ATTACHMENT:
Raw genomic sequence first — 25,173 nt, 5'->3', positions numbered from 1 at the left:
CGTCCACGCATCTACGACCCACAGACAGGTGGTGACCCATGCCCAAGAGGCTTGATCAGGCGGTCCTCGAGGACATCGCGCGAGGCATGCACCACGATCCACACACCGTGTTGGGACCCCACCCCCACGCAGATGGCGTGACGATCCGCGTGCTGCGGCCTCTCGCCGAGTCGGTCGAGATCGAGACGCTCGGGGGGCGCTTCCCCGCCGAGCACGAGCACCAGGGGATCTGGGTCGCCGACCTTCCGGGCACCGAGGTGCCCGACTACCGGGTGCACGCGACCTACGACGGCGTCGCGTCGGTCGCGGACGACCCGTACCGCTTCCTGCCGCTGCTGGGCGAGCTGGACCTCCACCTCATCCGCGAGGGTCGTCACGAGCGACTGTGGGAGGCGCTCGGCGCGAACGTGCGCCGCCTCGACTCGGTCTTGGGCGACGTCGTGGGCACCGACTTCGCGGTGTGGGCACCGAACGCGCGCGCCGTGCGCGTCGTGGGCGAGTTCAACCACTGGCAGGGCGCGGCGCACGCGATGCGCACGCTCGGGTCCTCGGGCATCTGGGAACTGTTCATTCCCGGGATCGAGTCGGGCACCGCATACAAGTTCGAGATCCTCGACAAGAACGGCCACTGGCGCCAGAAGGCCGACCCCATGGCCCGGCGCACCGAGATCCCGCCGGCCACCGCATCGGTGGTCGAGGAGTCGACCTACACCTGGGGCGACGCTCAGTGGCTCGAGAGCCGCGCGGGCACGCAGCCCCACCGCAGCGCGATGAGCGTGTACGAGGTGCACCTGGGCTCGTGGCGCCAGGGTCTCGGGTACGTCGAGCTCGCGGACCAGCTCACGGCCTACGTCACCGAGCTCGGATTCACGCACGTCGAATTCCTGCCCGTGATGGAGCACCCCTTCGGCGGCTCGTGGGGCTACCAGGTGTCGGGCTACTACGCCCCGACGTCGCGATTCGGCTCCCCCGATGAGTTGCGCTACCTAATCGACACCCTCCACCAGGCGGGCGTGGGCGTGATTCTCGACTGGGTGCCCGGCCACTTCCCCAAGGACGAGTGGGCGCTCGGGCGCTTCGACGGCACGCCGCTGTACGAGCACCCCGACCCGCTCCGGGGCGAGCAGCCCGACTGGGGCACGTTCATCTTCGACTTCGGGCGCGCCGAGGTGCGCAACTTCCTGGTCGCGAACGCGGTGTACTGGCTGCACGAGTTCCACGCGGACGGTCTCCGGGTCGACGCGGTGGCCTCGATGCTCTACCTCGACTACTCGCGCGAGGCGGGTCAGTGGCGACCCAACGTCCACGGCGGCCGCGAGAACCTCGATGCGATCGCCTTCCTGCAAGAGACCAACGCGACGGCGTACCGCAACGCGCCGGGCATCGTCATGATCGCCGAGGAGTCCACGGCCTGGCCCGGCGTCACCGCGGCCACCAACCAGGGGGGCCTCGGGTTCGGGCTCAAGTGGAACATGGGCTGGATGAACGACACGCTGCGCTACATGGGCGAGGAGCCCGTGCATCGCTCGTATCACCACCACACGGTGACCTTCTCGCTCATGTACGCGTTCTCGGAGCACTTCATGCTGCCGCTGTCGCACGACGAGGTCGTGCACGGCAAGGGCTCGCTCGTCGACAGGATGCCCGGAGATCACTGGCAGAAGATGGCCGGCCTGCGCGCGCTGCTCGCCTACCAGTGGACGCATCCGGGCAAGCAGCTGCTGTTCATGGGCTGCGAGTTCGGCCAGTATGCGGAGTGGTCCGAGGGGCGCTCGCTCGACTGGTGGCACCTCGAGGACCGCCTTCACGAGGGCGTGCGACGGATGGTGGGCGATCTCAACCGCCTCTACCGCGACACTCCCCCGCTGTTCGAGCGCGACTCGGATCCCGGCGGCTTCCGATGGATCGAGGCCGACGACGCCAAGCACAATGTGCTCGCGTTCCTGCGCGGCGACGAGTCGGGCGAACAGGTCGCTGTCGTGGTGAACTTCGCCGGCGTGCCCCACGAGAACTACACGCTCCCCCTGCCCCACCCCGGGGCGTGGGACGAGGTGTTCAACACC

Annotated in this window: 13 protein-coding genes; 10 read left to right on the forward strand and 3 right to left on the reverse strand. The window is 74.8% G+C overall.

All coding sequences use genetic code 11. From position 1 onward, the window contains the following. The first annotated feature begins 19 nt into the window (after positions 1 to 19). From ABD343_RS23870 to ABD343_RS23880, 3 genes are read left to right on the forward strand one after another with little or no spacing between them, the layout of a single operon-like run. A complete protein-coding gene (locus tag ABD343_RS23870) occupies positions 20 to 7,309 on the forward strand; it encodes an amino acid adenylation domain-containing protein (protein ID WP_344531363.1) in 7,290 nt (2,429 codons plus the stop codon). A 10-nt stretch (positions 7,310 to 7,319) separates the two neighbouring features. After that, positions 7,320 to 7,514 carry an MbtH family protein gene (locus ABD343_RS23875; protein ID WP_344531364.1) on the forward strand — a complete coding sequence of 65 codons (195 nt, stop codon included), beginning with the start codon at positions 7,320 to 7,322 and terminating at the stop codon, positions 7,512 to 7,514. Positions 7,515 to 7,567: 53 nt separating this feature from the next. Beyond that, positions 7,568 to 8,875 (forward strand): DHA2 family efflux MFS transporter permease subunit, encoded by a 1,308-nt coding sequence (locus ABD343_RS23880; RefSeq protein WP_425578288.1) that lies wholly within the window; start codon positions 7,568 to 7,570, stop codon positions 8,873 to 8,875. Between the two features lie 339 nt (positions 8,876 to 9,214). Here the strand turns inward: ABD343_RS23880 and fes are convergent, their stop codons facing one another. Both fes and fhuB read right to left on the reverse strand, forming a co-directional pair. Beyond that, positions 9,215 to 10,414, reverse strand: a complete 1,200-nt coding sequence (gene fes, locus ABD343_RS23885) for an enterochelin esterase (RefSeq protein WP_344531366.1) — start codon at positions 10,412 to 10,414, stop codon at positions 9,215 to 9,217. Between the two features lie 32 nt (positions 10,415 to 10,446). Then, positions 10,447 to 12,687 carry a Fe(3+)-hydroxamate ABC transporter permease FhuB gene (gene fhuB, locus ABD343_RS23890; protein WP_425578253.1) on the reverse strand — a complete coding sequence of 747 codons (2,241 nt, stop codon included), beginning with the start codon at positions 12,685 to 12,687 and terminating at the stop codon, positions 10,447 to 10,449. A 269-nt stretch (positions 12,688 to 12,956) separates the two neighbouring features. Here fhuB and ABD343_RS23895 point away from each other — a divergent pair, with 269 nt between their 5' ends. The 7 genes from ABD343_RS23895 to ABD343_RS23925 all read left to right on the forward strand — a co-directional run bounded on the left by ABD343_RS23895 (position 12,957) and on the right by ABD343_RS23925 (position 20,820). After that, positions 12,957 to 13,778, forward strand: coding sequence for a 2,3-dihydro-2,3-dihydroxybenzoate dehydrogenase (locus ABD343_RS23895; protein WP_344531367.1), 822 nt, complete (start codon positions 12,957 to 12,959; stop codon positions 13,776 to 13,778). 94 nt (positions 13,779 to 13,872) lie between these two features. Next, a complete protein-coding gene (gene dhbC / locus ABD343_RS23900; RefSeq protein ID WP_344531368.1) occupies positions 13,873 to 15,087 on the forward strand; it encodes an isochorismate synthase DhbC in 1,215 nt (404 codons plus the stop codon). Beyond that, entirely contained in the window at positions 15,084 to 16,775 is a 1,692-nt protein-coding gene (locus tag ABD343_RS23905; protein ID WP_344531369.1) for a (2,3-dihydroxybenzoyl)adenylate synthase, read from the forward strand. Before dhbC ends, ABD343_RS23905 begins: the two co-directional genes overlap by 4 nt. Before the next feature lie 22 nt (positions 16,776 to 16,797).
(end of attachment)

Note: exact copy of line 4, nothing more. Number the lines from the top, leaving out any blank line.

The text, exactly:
All coding sequences use genetic code 11. From position 1 onward, the window contains the following. The first annotated feature begins 19 nt into the window (after positions 1 to 19). From ABD343_RS23870 to ABD343_RS23880, 3 genes are read left to right on the forward strand one after another with little or no spacing between them, the layout of a single operon-like run. A complete protein-coding gene (locus tag ABD343_RS23870) occupies positions 20 to 7,309 on the forward strand; it encodes an amino acid adenylation domain-containing protein (protein ID WP_344531363.1) in 7,290 nt (2,429 codons plus the stop codon). A 10-nt stretch (positions 7,310 to 7,319) separates the two neighbouring features. After that, positions 7,320 to 7,514 carry an MbtH family protein gene (locus ABD343_RS23875; protein ID WP_344531364.1) on the forward strand — a complete coding sequence of 65 codons (195 nt, stop codon included), beginning with the start codon at positions 7,320 to 7,322 and terminating at the stop codon, positions 7,512 to 7,514. Positions 7,515 to 7,567: 53 nt separating this feature from the next. Beyond that, positions 7,568 to 8,875 (forward strand): DHA2 family efflux MFS transporter permease subunit, encoded by a 1,308-nt coding sequence (locus ABD343_RS23880; RefSeq protein WP_425578288.1) that lies wholly within the window; start codon positions 7,568 to 7,570, stop codon positions 8,873 to 8,875. Between the two features lie 339 nt (positions 8,876 to 9,214). Here the strand turns inward: ABD343_RS23880 and fes are convergent, their stop codons facing one another. Both fes and fhuB read right to left on the reverse strand, forming a co-directional pair. Beyond that, positions 9,215 to 10,414, reverse strand: a complete 1,200-nt coding sequence (gene fes, locus ABD343_RS23885) for an enterochelin esterase (RefSeq protein WP_344531366.1) — start codon at positions 10,412 to 10,414, stop codon at positions 9,215 to 9,217. Between the two features lie 32 nt (positions 10,415 to 10,446). Then, positions 10,447 to 12,687 carry a Fe(3+)-hydroxamate ABC transporter permease FhuB gene (gene fhuB, locus ABD343_RS23890; protein WP_425578253.1) on the reverse strand — a complete coding sequence of 747 codons (2,241 nt, stop codon included), beginning with the start codon at positions 12,685 to 12,687 and terminating at the stop codon, positions 10,447 to 10,449. A 269-nt stretch (positions 12,688 to 12,956) separates the two neighbouring features. Here fhuB and ABD343_RS23895 point away from each other — a divergent pair, with 269 nt between their 5' ends. The 7 genes from ABD343_RS23895 to ABD343_RS23925 all read left to right on the forward strand — a co-directional run bounded on the left by ABD343_RS23895 (position 12,957) and on the right by ABD343_RS23925 (position 20,820). After that, positions 12,957 to 13,778, forward strand: coding sequence for a 2,3-dihydro-2,3-dihydroxybenzoate dehydrogenase (locus ABD343_RS23895; protein WP_344531367.1), 822 nt, complete (start codon positions 12,957 to 12,959; stop codon positions 13,776 to 13,778). 94 nt (positions 13,779 to 13,872) lie between these two features. Next, a complete protein-coding gene (gene dhbC / locus ABD343_RS23900; RefSeq protein ID WP_344531368.1) occupies positions 13,873 to 15,087 on the forward strand; it encodes an isochorismate synthase DhbC in 1,215 nt (404 codons plus the stop codon). Beyond that, entirely contained in the window at positions 15,084 to 16,775 is a 1,692-nt protein-coding gene (locus tag ABD343_RS23905; protein ID WP_344531369.1) for a (2,3-dihydroxybenzoyl)adenylate synthase, read from the forward strand. Before dhbC ends, ABD343_RS23905 begins: the two co-directional genes overlap by 4 nt. Before the next feature lie 22 nt (positions 16,776 to 16,797).